The A8 is a very old design with work originally beginning on the core in 2003. Although ARM offered easily synthesizable versions of the core, in order to hit higher clock speeds you needed to include a lot of custom logic. The custom design requirements on A8 not only lengthened time to market but also increased development costs, limiting the A8’s overall reach. The Cortex A7 on the other hand would have to be fully synthesizable while being able to deliver good performance. ARM could leverage process technology advancements over the past few years to deliver clock speed and competitive power consumption, but it needed a revised architecture to meet the cost and time to market requirements.

The Cortex A7 features an 8-stage integer pipeline and is capable of dual-issue. Unlike the Cortex A8 however, the A7 cannot dual-issue floating point or NEON instructions. There are other instructions that turn the A7 into a single-issue machine as well. The integer execution cluster is quite similar to the Cortex A8, although the FPU is fully pipelined and more compact than its older brother.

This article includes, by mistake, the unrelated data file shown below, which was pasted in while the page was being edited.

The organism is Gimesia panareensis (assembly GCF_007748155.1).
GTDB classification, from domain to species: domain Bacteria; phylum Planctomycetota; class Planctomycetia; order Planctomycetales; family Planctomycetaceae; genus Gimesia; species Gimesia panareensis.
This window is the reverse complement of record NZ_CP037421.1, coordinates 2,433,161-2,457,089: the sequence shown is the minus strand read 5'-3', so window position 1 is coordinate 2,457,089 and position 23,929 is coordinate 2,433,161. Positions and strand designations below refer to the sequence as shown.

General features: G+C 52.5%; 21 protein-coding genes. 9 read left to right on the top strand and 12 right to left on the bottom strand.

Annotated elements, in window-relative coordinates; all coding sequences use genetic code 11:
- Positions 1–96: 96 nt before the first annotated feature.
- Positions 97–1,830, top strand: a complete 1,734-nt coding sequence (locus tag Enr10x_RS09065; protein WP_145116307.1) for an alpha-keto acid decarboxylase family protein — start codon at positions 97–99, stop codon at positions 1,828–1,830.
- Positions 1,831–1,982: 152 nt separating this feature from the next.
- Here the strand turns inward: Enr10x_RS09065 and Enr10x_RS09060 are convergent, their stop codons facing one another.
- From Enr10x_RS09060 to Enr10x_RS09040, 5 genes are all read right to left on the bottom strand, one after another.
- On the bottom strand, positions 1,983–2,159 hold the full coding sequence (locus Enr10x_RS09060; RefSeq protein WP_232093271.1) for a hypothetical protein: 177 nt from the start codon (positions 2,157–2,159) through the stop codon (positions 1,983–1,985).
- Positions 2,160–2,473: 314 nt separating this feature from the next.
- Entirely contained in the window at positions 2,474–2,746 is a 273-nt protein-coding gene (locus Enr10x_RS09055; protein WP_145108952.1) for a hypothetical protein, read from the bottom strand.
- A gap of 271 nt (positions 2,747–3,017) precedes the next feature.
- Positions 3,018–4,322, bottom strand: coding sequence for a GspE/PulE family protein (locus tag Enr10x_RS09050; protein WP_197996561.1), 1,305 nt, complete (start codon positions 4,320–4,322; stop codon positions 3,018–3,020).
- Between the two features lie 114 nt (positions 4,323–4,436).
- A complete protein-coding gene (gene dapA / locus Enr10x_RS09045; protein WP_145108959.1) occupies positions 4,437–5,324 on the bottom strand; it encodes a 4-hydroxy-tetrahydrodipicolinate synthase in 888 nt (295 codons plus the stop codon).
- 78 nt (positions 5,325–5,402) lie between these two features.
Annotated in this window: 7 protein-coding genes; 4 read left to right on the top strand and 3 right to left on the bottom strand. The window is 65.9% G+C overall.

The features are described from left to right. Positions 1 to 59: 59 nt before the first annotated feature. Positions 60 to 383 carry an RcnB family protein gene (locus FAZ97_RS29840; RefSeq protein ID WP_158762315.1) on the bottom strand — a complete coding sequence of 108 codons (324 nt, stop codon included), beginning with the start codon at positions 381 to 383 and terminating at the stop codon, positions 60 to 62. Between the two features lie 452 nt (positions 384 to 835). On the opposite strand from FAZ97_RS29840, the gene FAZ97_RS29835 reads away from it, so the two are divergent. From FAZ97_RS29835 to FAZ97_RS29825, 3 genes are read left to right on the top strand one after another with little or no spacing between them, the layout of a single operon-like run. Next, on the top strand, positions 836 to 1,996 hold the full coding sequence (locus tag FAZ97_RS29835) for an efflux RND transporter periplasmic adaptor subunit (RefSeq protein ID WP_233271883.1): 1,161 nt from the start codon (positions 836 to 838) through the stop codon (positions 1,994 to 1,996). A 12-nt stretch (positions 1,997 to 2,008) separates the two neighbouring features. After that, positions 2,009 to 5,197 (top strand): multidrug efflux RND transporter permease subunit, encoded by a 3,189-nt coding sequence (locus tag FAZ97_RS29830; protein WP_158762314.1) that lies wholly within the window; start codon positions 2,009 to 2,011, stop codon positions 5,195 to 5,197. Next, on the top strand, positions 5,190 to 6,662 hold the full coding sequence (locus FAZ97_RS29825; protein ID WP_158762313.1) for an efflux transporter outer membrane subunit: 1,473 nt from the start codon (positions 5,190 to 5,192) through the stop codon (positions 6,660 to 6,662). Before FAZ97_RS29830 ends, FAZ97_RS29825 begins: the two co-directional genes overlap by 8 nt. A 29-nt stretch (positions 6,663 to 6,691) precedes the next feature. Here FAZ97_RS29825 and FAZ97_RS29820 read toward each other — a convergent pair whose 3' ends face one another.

Limiting issue width for more complex instructions helps keep die size in check, which was a definite goal for the core. ARM claims a single Cortex A7 core will measure only 0.5mm2 on a 28nm process. On an equivalent process node ARM expects customers will be able to implement an A7 in 1/3 - 1/2 the die area of a Cortex A8. As a reference, an A9 core uses about the same (if not a little less) die area as an A8 while an A15 is a bit bigger than both.

Architecture Comparison
  ARM11 ARM Cortex A7 ARM Cortex A8 ARM Cortex A9 Qualcomm Scorpion Qualcomm Krait
Decode single-issue partial dual-issue 2-wide 2-wide 2-wide 3-wide
Pipeline Depth 8 stages 8 stages 13 stages 8 stages 10 stages 11 stages
Out of Order Execution N N N Y Partial Y
Pipelined FPU Y Y N Y Y Y
NEON N/A Y (64-bit wide) Y (64-bit wide) Optional MPE (64-bit wide) Y (128-bit wide) Y (128-bit wide)
Process Technology 90nm 40nm/28m 65nm/45nm 40nm 40nm 28nm
Typical Clock Speeds 412MHz 1.5GHz (28nm) 600MHz/1GHz 1.2GHz 1GHz 1.5GHz